I was using Ubuntu, but after updating to 14.04 LTS the Unity Desktop did not perform particularly well. So after research, I switched to Xubuntu, a recognised version of Ubuntu running the Xfce desktop environment.

Do both of these distros actually have anti-virus and anti-malware etc. built in, plus the programmable firewall, or are they just so called 'resistant' to viruses, because of supposed lack of Ubuntu specific viruses.

I have looked through many articles on Ask Ubuntu as well as other blogs, and all they seem to do is contradict.

Please help! Any help is greatly appreciated!


The 'contradiction' stems from individual opinion.

Since security, like nirvana, is a state that is not reachable with any combination of operating system and application on earth, individuals pick their security comfort zone individually. Hence the apparent contradiction.

People in the Linux department mostly think that viruses is something that happens to Windows only and applying antiviral measures to Linux itself would be pointless. Given the net effectiveness of viral protection that happens at the Windows camp, some even forward the opinion that the entire business model is shoddy, scare-ware or a scam in itself.

Please read the many articles you refer to and form your own opinion.

No, neither ubuntu nor xubuntu come with anti-virus or a firewall pre-installed. The makers believe that the system is as secure as it gets.


Does Ubuntu have antivirus pre-installed?

No, and there are very few antivirus tools available for Linux distros most of which only scan for Windows viruses. The only security tool I'm aware of that supports scanning for Linux viruses is Eset Node32 Antivirus For Linux. That all said there are very few known viruses for Linux.


  • OSX didn't used to get viruses either.

  • Just because viral code (eg a Windows virus) can't infect your system doesn't mean you want it stored on your hard drive, especially if you share files with friends/family, or dual boot with Windows.

How does Ubuntu defend itself From Viruses And Hackers?

Ubuntu relies on security updates, and permissions to protect itself. For example the important system files are owned by root to prevent anyone from changing them which is why you have to use sudo so often.


  • Windows uses the same approach of permissions, but it often fails because people use Administrative accounts rather than user accounts. My point being that permissions on any operating system only work if the user demonstrates good practice. This means not giving root priviledges without thinking first, and never installing programs from sources you don't trust. The system isn't exposed unless a user exposes it.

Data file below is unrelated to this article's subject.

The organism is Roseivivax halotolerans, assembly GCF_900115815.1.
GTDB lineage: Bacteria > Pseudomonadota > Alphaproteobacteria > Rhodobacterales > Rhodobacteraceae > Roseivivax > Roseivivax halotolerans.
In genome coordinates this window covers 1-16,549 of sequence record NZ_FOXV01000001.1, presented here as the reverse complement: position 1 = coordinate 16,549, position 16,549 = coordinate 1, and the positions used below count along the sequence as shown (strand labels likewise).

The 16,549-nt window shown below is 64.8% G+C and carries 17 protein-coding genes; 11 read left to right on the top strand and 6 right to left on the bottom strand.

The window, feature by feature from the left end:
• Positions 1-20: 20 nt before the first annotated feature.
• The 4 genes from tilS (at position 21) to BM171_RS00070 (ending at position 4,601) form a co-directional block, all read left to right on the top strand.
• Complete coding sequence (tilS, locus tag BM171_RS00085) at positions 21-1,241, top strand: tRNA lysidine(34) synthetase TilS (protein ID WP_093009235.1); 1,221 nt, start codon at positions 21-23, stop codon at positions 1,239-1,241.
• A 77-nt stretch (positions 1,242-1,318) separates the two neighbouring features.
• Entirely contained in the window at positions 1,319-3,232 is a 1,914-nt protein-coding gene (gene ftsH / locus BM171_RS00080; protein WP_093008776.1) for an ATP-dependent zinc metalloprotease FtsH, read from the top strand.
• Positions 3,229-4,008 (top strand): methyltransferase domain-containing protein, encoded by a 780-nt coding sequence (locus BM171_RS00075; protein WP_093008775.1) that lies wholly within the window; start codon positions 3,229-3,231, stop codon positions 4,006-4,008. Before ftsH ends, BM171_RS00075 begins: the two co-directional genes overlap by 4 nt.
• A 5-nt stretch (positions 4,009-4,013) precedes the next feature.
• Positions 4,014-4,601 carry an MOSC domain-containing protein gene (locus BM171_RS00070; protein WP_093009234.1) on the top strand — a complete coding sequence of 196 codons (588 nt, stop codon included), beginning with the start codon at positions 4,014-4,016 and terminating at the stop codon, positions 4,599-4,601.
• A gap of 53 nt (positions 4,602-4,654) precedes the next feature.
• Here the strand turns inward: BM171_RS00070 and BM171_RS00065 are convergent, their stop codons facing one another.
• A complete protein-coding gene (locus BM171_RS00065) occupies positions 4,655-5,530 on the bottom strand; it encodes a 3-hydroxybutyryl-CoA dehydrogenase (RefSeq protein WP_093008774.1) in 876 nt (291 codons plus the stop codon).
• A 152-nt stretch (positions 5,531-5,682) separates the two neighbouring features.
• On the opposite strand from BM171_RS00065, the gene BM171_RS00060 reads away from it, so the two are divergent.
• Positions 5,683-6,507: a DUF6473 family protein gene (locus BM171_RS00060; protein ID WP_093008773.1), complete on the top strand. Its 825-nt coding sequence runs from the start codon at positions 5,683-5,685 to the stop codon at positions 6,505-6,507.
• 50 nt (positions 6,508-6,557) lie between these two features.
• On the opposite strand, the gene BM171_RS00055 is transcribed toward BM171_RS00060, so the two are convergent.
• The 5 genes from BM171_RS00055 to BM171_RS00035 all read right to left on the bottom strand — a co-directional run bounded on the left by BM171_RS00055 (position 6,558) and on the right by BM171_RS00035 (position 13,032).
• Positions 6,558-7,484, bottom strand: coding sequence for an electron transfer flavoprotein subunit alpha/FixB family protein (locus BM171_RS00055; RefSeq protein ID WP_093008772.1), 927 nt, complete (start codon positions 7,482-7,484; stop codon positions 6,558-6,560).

Does Ubuntu have a firewall pre-installed?

Yes, IPTABLES partnered with UFW, but it doesn't come with any pre-setup rules so you're not protected.


  • It's a good idea to disconnect from the network you get your internet from when you're not using it.

In summary an Ubuntu installation is as protected as a Windows installation, and the first thing you'd do on Windows is install a better firewall and antivirus, but on Ubuntu there aren't any comparable tools so you're hooped. Luckily Ubuntu is less targeted.


To my knowledge no linux distributions including the Ubuntu family have Anti-Virus/Anti-Maul-ware software "built in". Ubuntu indeed has a firewall called IPtables installed but by default it's deactivated and many distributions do not come with a GUI to activate or configure it "built in". That is not to say either can not be installed.

Linux and desktop distributions of Ubuntu in particular are more "Resistant" to viruses due to the fact that the market share though growing is significantly smaller and the structure of Unix and Unix derived OSes (Linux, BSD, MacOS, ETC) make it harder to infect and gain system level access where they can do the most damage and propagate fastest. Web facing programs seem to be the overall soft spots, however the vast majority of these weaknesses seem to be in social engineering (Fooling you into doing or allowing something that is malicious.) and thus practically undetectable to any software currently known. Likewise linux does not open unneeded ports to the internet unlike Windows, so having a firewall for most cases is not deeded as the ports that are not in use are typically closed and locked to outside connections.

All this being said, the following pages will supply some good reading.

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